Waiting For Justice: Verdict Due In Thai Internet Freedom Case
A verdict is scheduled to be read tomorrow, May 30, in the landmark Internet freedom case of 2011 Courage in Journalism Award winner Chiranuch Premchaiporn of Thailand. Premchaiporn faces a prison term for user comments posted on her news website Prachatai criticizing the Thai monarchy. She has been awaiting a verdict since her trail ended in February of this year.
Premchaiporn is being charged under Thailand’s Computer Crimes Act (CCA), which criminalizes web content that “causes damage” and penalizes “administrators” for materials posted by other parties. Combined with the country's lèse majesté laws, any online remarks critical of the monarchy or a member of the royal family can be punished with fines and imprisonment. Premchaiporn was arrested and her offices raided in March 2009 after one charge of violating the CCA was brought against her. More charges were added before her trail began in 2010.
Premchaiporn is positive about the case and hopes for an acquittal. She said she believes “the justice system in the country still functions at some level” and that she has been treated better than many of her colleagues charged with similar crimes. international press and Internet freedom organizations say that the CCA and other laws that stymie free expression in Thailand are in need of reform.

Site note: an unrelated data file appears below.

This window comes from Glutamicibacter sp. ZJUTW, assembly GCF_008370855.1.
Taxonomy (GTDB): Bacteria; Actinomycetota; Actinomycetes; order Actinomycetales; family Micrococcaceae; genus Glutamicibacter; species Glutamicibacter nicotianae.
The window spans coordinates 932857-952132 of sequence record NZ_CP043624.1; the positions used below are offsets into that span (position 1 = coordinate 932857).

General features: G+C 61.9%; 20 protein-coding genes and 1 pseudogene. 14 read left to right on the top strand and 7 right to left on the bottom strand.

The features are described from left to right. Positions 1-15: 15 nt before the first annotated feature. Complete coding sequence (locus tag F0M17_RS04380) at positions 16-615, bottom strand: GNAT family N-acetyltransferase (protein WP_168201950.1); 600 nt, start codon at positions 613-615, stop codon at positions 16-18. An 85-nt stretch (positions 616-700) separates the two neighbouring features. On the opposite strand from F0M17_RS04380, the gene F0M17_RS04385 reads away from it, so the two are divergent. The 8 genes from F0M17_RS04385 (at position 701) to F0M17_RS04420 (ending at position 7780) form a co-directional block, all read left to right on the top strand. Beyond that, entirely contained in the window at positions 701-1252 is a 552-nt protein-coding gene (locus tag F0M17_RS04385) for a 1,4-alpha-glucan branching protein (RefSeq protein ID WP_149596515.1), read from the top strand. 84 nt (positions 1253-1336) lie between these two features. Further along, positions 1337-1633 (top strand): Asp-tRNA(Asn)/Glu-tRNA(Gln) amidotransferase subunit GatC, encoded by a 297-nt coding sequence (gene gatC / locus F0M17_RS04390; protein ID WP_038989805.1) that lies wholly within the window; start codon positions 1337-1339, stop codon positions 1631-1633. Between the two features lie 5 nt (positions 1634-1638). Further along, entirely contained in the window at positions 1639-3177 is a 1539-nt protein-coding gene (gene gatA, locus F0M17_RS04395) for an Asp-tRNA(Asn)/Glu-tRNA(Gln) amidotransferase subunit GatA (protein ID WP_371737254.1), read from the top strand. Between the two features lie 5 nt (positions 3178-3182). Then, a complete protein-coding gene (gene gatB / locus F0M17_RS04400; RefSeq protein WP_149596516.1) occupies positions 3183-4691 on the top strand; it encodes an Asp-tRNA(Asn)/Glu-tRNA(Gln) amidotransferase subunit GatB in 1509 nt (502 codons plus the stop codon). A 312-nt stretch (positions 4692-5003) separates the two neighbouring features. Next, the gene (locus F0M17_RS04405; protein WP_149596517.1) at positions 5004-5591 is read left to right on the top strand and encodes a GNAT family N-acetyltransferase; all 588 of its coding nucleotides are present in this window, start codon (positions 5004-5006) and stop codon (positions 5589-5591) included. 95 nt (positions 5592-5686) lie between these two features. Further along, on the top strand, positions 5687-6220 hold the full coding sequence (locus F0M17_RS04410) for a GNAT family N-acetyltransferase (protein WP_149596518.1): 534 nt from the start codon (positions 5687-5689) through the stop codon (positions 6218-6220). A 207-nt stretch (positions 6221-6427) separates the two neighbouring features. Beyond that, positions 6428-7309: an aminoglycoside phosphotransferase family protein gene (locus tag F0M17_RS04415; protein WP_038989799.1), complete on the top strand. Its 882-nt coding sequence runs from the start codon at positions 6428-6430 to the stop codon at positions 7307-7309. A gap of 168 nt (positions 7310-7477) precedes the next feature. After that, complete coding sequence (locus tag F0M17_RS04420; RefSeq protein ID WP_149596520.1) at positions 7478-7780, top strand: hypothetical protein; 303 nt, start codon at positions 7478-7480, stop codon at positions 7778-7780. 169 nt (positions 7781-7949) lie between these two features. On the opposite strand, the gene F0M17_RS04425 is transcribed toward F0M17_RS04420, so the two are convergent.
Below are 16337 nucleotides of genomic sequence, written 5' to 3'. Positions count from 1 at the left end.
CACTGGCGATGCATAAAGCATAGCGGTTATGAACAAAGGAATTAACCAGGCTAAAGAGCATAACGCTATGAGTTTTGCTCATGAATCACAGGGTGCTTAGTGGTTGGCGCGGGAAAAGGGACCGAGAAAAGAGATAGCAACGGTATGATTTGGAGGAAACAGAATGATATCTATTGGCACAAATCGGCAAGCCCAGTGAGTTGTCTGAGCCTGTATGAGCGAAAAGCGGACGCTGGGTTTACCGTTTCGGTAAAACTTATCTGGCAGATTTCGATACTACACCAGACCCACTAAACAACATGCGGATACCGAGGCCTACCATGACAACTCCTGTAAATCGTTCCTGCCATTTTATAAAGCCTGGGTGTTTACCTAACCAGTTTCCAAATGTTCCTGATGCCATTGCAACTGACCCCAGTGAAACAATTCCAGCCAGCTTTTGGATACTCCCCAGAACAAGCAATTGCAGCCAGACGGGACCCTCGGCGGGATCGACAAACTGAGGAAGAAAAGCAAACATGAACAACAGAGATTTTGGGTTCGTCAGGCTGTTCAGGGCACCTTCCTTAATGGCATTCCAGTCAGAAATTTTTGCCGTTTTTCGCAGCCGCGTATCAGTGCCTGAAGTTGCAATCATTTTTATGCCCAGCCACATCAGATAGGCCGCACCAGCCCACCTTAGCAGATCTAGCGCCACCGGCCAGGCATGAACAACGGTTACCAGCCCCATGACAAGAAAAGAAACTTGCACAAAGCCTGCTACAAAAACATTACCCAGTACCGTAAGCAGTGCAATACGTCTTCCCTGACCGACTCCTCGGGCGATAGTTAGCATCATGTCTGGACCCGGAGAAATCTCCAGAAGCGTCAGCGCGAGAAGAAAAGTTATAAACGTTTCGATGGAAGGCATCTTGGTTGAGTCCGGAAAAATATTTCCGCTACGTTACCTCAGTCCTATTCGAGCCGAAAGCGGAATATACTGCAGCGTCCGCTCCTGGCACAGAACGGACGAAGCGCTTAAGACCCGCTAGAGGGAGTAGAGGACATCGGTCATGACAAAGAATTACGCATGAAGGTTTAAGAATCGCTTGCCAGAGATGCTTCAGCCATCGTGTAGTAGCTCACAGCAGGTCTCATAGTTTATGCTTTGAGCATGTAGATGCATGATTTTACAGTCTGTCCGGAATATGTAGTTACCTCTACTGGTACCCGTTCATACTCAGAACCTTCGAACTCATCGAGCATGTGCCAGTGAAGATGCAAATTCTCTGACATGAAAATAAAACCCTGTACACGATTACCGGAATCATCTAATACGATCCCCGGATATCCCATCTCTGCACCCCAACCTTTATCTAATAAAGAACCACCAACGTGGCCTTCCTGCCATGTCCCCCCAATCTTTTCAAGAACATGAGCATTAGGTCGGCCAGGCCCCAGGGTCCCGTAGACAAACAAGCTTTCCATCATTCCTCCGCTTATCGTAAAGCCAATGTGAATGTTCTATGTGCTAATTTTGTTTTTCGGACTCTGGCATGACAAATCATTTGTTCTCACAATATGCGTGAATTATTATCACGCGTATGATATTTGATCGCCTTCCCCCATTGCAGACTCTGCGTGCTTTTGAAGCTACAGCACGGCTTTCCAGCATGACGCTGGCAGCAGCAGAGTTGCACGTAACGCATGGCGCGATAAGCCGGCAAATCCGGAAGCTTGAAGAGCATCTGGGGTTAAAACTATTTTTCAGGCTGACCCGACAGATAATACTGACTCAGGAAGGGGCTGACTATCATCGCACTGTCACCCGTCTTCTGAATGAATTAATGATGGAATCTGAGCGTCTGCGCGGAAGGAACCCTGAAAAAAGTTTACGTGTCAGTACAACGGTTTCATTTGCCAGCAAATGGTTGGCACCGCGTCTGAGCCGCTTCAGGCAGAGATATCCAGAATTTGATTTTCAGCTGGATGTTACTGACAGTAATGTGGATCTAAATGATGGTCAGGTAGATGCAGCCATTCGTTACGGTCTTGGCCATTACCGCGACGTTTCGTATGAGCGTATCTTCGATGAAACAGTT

During her trial, Premchaiporn has been supported by many groups, with observers from the European Union, American Embassy and International Bar Association in attendance throughout her trail. Representatives from Google, Human Rights Watch and Reporters Without Borders, among others, have follwed her case and advocated for her.
A very different kind of support has come from Amnesty International, which organized a letter-writing campaign that has resulted in “thousands” of postcards, notes and drawings, according to Premchaiporn. She carries photographed copies of some of the letters in her tablet computer, saying they provide her with a boost of moral and emotional support that has kept her motivated during a three-year span of arrests, imprisonment and court proceedings.
The Asian Human Rights Commission has called for observers to bear witness during the verdict reading, which will take place at 9:30 a.m. ICT. Link to their appeal here.